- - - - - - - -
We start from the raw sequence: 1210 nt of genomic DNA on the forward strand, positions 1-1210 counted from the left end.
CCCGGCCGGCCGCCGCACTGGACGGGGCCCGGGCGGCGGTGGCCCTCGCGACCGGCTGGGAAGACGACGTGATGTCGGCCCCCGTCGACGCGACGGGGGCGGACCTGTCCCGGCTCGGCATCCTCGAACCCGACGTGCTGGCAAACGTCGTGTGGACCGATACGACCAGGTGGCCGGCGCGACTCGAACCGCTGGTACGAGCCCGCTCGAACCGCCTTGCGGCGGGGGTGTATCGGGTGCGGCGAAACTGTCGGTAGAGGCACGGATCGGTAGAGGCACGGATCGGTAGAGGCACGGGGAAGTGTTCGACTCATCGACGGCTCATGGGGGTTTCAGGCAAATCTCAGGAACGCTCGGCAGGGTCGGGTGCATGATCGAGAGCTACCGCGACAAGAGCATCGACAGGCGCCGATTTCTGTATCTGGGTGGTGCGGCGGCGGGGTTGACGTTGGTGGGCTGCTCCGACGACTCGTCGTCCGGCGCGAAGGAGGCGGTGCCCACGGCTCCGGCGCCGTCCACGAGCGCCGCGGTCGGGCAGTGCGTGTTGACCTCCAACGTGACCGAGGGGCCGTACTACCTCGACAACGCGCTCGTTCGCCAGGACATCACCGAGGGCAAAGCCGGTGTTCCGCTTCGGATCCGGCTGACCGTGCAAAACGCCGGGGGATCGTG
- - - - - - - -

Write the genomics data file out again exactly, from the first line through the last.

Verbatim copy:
We start from the raw sequence: 1210 nt of genomic DNA on the forward strand, positions 1-1210 counted from the left end.
CCCGGCCGGCCGCCGCACTGGACGGGGCCCGGGCGGCGGTGGCCCTCGCGACCGGCTGGGAAGACGACGTGATGTCGGCCCCCGTCGACGCGACGGGGGCGGACCTGTCCCGGCTCGGCATCCTCGAACCCGACGTGCTGGCAAACGTCGTGTGGACCGATACGACCAGGTGGCCGGCGCGACTCGAACCGCTGGTACGAGCCCGCTCGAACCGCCTTGCGGCGGGGGTGTATCGGGTGCGGCGAAACTGTCGGTAGAGGCACGGATCGGTAGAGGCACGGATCGGTAGAGGCACGGGGAAGTGTTCGACTCATCGACGGCTCATGGGGGTTTCAGGCAAATCTCAGGAACGCTCGGCAGGGTCGGGTGCATGATCGAGAGCTACCGCGACAAGAGCATCGACAGGCGCCGATTTCTGTATCTGGGTGGTGCGGCGGCGGGGTTGACGTTGGTGGGCTGCTCCGACGACTCGTCGTCCGGCGCGAAGGAGGCGGTGCCCACGGCTCCGGCGCCGTCCACGAGCGCCGCGGTCGGGCAGTGCGTGTTGACCTCCAACGTGACCGAGGGGCCGTACTACCTCGACAACGCGCTCGTTCGCCAGGACATCACCGAGGGCAAAGCCGGTGTTCCGCTTCGGATCCGGCTGACCGTGCAAAACGCCGGGGGATCGTG